Opponents of a bill to give the EPA more power over hazardous chemicals known as PFAS received 20 percent more in campaign contributions from the chemicals’ manufacturers than supporters, on average. On Friday, the House of Representatives voted to pass the PFAS Action Act, a bill that would designate perfluoroalkyl and polyfluoroalkyl substances as hazardous chemicals. Environmental groups refer to PFAS as “forever chemicals” because they are slow to break down and can contaminate water and risk the health of humans and animals. While the vote fell mostly along party lines, with 247 in favor and 159 opposed, 24 Republicans supported the bill.
The bill, H.R. 535, was opposed by business interest groups like the US Chamber of Commerce and the American Chemistry Council. Opponents are asking for each chemical to be assessed and regulated individually, with results applying across all government agencies. The letter to House members from the Chamber and other business groups said that the federal government “should not address PFAS as a class or with predetermined outcomes.” Even before the bill passed, the executive branch weighed in with a White House announcement that President Trump will likely veto the legislation if it’s approved.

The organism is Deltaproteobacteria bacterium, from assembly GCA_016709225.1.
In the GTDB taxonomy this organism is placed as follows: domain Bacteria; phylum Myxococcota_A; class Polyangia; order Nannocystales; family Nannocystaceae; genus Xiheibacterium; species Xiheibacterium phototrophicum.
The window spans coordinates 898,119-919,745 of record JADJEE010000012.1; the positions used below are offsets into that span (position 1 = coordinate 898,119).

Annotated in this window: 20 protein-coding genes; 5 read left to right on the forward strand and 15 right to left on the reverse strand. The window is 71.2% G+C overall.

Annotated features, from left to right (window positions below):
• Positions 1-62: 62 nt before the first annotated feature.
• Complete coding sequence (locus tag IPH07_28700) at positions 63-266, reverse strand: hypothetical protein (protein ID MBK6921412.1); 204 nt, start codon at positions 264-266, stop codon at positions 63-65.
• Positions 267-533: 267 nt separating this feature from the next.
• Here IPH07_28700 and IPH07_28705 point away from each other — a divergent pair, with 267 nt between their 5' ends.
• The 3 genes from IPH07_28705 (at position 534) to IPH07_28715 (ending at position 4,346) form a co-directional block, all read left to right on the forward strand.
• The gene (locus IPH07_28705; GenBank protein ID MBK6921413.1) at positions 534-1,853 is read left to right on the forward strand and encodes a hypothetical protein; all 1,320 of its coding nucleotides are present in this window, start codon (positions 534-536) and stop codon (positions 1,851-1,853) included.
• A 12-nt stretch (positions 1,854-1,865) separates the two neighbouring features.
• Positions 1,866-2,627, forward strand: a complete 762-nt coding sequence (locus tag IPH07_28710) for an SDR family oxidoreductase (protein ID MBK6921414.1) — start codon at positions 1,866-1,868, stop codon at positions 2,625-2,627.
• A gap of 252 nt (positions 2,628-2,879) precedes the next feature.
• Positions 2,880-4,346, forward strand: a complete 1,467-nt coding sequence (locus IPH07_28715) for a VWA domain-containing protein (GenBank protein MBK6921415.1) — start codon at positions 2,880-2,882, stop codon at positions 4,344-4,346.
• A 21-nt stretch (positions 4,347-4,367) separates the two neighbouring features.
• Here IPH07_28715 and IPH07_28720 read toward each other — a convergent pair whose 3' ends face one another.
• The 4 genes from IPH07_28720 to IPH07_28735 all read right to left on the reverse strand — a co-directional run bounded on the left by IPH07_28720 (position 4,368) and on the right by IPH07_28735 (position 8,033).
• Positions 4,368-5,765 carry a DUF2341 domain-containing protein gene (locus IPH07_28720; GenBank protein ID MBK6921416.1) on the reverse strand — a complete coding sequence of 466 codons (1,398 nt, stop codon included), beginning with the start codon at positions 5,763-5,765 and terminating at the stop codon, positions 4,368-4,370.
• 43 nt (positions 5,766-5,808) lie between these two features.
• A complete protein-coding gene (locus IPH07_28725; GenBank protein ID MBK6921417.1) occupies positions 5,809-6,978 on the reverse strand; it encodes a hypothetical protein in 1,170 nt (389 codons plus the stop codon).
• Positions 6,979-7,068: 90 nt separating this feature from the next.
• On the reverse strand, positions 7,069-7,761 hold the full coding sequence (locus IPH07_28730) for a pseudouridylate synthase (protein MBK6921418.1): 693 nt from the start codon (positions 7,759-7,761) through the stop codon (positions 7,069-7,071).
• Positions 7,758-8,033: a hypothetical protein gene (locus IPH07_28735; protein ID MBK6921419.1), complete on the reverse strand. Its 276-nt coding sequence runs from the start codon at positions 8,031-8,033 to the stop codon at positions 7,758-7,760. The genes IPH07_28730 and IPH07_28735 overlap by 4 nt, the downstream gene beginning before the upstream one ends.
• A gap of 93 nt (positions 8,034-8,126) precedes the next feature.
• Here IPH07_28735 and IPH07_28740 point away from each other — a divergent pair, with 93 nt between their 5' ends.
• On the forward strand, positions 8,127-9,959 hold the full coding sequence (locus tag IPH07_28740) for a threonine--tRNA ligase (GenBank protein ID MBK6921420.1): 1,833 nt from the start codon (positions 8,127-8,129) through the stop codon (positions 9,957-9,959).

PFAS are also being contested in the judicial branch. The U.S. District Court for the Southern District of Ohio is currently weighing the case of Hardwick v. 3M Company. Hardwick is a firefighter who is seeking restitution for the presence of PFAS in his blood serum, claiming that chemical manufacturers knowingly exposed people to harmful chemicals and misled the public about the dangers. Archroma, Arkema, Asahi Glass, Chemours, Daikin, Dyneon, DowDuPont, and Solvay are also defendants in the case as the largest producers of the chemicals.
These PFAS manufacturers have given generously to members of the House of Representatives, contributing a total of $266,728 in the 2018 & 2020 election cycles. The campaign contributions were divided nearly evenly between Republican and Democrat members of the House.
MapLight analysis of Federal Election Commission campaign contributions data from the top manufacturers of PFAS and their employees to members of the House of Representatives during the 2018 & 2020 election cycles. Data retrieved on 1/9/20.